MUSCAT (Reuters) – The trial of 27 protesters accused of rioting during violent demonstrations in Oman will start next Wednesday, a court official said.
Protests in Oman began in February, inspired by pro-democracy revolts that toppled the rulers of Egypt and Tunisia before spreading to Gulf Arab region.
In Oman, where rallies have been on a relatively small scale, demands have focused more on higher wages, jobs and an end to graft.
“The lawyers of the accused asked for the trial to be postponed as not enough witnesses from the defense turned up at the trial on May 23 and the court agreed to a new a date of June 1,” a court official, who did not want to be named because he was not authorized to speak to the press, told Reuters on Saturday.
The 27 were arrested in the industrial city of Sohar in March and April on charges of rioting and vandalism, including torching of a supermarket, a police station and two government buildings and damaging cars.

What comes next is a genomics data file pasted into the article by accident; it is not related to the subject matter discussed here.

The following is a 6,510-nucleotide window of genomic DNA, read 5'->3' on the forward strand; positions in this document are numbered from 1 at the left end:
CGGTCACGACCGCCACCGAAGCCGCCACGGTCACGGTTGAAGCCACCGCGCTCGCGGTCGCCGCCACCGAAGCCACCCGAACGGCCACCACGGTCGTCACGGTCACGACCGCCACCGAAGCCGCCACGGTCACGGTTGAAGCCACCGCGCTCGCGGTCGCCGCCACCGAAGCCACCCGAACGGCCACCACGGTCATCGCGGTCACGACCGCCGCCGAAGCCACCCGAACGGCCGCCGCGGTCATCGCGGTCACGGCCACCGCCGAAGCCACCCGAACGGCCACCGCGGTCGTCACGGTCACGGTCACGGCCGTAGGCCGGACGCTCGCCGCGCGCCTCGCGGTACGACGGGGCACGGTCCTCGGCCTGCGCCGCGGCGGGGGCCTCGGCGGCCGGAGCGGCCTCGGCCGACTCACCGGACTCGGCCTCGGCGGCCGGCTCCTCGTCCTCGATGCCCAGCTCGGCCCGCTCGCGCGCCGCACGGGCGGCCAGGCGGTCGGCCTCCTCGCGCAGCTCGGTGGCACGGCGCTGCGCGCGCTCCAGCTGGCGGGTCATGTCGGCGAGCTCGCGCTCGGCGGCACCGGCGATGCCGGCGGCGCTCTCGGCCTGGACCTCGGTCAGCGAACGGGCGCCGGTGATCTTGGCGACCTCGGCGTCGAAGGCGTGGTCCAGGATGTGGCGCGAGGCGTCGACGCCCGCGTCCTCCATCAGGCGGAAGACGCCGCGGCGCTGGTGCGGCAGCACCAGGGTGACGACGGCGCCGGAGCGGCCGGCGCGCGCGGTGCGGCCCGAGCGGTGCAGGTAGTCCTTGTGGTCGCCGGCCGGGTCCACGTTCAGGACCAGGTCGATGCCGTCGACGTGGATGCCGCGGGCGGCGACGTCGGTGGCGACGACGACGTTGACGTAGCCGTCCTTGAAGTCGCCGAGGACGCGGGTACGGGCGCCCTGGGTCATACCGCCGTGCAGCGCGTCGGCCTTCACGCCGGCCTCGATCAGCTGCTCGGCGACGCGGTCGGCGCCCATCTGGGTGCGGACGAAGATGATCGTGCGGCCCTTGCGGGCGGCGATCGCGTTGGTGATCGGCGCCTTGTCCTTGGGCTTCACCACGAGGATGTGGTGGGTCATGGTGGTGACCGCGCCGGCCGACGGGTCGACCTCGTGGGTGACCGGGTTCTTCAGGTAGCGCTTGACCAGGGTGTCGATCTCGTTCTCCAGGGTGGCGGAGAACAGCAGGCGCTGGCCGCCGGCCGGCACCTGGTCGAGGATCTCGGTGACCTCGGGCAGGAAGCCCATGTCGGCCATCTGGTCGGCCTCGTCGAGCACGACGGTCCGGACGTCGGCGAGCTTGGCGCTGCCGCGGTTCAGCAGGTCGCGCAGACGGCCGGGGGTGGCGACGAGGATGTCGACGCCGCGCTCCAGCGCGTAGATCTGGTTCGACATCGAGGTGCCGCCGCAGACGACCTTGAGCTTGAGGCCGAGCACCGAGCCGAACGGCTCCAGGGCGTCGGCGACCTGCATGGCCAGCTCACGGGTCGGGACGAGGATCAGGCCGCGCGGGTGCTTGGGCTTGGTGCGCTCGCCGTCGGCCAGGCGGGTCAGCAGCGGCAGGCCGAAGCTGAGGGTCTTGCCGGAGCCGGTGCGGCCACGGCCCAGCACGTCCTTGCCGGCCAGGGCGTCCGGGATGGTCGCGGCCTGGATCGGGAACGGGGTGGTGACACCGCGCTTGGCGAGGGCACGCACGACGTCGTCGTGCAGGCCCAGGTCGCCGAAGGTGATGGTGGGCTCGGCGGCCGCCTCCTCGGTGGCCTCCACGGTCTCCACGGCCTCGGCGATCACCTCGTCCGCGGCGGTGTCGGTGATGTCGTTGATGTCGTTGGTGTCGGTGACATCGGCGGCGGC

Sohar is about 250 km (155 miles) from the capital Muscat.
Rights group Amnesty International has urged Oman to charge or release the protesters.
“The authorities in Oman must immediately provide details on the whereabouts of all protesters being held and either charge them with a recognizable criminal offence or release them,” said Malcolm Smart, a regional director at Amnesty.
“If they are being detained solely for participating in a peaceful public protest they should be released immediately and unconditionally,” Smart said in a statement earlier this month.
Gulf Arab oil producers, keen to prevent popular uprisings from taking hold, launched a $20 billion aid package for Bahrain and Oman. Sultan Qaboos bin Said, a U.S. ally who has ruled Oman for 40 years, promised a $2.6 billion spending package in April.